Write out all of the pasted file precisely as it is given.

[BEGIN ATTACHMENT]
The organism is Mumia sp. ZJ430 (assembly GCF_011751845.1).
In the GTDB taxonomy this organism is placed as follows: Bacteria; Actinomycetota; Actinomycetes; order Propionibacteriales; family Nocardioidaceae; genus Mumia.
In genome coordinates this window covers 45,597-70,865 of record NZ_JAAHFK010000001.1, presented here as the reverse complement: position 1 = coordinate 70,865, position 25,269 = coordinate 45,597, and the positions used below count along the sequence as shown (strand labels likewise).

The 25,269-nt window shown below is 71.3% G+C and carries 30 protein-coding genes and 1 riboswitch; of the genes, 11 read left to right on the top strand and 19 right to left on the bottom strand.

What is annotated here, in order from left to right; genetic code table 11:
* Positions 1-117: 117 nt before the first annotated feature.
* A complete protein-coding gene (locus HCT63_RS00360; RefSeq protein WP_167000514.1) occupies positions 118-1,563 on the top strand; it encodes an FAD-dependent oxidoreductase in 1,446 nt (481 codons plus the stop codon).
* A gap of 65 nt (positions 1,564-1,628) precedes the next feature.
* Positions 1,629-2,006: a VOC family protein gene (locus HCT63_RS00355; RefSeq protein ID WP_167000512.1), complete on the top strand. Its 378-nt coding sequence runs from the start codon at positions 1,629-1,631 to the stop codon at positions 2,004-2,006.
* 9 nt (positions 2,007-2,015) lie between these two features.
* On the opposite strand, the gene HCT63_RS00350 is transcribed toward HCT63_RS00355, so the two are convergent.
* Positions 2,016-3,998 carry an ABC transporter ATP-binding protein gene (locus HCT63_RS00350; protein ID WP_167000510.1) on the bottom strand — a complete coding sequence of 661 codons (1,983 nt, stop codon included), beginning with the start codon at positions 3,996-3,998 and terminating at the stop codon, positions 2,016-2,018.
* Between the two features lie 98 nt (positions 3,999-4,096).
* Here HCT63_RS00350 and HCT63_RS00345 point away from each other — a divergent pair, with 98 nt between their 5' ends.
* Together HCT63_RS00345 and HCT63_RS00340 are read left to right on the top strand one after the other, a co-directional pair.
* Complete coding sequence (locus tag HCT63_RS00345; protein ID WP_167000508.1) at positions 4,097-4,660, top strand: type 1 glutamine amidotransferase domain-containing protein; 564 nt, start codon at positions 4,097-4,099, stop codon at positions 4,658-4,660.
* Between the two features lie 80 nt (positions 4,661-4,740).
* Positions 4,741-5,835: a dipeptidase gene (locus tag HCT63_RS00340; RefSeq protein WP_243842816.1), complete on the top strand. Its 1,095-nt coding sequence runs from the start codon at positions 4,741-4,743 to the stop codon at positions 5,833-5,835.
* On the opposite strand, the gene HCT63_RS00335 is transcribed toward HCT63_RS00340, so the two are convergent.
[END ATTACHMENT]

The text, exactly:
The organism is Mumia sp. ZJ430 (assembly GCF_011751845.1).
In the GTDB taxonomy this organism is placed as follows: Bacteria; Actinomycetota; Actinomycetes; order Propionibacteriales; family Nocardioidaceae; genus Mumia.
In genome coordinates this window covers 45,597-70,865 of record NZ_JAAHFK010000001.1, presented here as the reverse complement: position 1 = coordinate 70,865, position 25,269 = coordinate 45,597, and the positions used below count along the sequence as shown (strand labels likewise).

The 25,269-nt window shown below is 71.3% G+C and carries 30 protein-coding genes and 1 riboswitch; of the genes, 11 read left to right on the top strand and 19 right to left on the bottom strand.

What is annotated here, in order from left to right; genetic code table 11:
* Positions 1-117: 117 nt before the first annotated feature.
* A complete protein-coding gene (locus HCT63_RS00360; RefSeq protein WP_167000514.1) occupies positions 118-1,563 on the top strand; it encodes an FAD-dependent oxidoreductase in 1,446 nt (481 codons plus the stop codon).
* A gap of 65 nt (positions 1,564-1,628) precedes the next feature.
* Positions 1,629-2,006: a VOC family protein gene (locus HCT63_RS00355; RefSeq protein ID WP_167000512.1), complete on the top strand. Its 378-nt coding sequence runs from the start codon at positions 1,629-1,631 to the stop codon at positions 2,004-2,006.
* 9 nt (positions 2,007-2,015) lie between these two features.
* On the opposite strand, the gene HCT63_RS00350 is transcribed toward HCT63_RS00355, so the two are convergent.
* Positions 2,016-3,998 carry an ABC transporter ATP-binding protein gene (locus HCT63_RS00350; protein ID WP_167000510.1) on the bottom strand — a complete coding sequence of 661 codons (1,983 nt, stop codon included), beginning with the start codon at positions 3,996-3,998 and terminating at the stop codon, positions 2,016-2,018.
* Between the two features lie 98 nt (positions 3,999-4,096).
* Here HCT63_RS00350 and HCT63_RS00345 point away from each other — a divergent pair, with 98 nt between their 5' ends.
* Together HCT63_RS00345 and HCT63_RS00340 are read left to right on the top strand one after the other, a co-directional pair.
* Complete coding sequence (locus tag HCT63_RS00345; protein ID WP_167000508.1) at positions 4,097-4,660, top strand: type 1 glutamine amidotransferase domain-containing protein; 564 nt, start codon at positions 4,097-4,099, stop codon at positions 4,658-4,660.
* Between the two features lie 80 nt (positions 4,661-4,740).
* Positions 4,741-5,835: a dipeptidase gene (locus tag HCT63_RS00340; RefSeq protein WP_243842816.1), complete on the top strand. Its 1,095-nt coding sequence runs from the start codon at positions 4,741-4,743 to the stop codon at positions 5,833-5,835.
* On the opposite strand, the gene HCT63_RS00335 is transcribed toward HCT63_RS00340, so the two are convergent.